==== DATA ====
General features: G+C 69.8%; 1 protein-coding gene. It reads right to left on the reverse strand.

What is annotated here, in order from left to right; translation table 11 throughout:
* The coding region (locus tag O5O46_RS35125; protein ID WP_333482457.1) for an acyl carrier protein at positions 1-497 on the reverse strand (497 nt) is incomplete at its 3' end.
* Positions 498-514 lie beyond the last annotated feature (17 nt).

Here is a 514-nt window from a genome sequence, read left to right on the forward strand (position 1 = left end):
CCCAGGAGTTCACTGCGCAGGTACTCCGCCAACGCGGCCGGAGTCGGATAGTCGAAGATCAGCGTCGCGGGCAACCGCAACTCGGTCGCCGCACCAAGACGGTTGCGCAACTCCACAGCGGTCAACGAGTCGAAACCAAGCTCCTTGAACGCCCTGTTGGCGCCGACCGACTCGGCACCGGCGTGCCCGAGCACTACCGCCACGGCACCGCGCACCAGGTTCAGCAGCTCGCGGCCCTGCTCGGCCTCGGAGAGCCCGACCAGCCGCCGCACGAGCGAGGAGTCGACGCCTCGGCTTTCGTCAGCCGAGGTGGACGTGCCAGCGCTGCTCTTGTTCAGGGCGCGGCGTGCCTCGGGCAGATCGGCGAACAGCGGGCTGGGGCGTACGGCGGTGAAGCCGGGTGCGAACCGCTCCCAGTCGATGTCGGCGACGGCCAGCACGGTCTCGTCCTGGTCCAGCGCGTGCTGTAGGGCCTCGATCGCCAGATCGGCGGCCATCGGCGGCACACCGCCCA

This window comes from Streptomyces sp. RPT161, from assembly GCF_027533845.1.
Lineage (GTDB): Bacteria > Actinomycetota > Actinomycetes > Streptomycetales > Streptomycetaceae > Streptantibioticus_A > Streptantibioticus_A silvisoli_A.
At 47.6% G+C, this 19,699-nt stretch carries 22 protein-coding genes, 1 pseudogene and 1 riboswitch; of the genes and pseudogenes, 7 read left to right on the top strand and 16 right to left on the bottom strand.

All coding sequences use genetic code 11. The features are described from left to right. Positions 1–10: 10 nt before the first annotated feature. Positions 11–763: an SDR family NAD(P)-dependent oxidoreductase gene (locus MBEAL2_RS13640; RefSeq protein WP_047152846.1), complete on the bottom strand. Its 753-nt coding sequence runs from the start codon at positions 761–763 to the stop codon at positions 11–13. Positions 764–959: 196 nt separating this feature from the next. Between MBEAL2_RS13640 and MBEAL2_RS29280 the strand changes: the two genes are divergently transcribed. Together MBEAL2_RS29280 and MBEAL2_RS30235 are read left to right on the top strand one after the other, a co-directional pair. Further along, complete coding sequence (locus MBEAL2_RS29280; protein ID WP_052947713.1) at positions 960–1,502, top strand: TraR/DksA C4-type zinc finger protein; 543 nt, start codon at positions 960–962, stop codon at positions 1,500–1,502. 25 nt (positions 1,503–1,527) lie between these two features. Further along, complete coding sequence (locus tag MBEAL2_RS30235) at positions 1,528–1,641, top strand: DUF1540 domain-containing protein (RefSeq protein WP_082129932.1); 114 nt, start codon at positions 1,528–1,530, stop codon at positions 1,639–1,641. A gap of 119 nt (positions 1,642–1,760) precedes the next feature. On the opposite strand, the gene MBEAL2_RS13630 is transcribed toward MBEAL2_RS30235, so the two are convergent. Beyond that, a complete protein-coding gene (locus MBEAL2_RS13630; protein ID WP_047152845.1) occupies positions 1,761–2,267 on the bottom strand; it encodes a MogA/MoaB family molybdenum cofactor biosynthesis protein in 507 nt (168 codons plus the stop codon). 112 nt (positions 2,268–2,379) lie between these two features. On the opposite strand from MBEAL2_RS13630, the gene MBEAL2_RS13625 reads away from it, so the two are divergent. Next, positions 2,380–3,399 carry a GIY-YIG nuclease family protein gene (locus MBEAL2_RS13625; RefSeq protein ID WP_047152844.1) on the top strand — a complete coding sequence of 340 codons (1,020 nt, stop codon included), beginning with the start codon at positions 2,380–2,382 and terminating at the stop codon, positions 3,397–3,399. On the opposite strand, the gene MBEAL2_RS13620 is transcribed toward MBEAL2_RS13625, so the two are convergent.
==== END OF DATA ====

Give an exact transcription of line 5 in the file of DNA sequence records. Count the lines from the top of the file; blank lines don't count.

Here is a 514-nt window from a genome sequence, read left to right on the forward strand (position 1 = left end):